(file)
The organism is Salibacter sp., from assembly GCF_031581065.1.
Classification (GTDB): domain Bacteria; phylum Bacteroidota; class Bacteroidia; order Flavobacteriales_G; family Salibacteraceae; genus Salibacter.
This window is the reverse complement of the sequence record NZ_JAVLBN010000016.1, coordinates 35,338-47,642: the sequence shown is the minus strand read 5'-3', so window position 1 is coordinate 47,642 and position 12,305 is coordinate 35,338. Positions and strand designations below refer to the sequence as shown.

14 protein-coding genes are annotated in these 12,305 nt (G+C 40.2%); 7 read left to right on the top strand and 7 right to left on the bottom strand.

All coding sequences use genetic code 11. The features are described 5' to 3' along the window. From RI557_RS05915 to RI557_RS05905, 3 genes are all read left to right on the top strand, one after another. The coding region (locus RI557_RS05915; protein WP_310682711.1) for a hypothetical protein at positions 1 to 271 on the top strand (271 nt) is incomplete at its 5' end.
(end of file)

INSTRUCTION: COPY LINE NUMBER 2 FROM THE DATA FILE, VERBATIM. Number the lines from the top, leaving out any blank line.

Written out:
Classification (GTDB): domain Bacteria; phylum Bacteroidota; class Bacteroidia; order Flavobacteriales_G; family Salibacteraceae; genus Salibacter.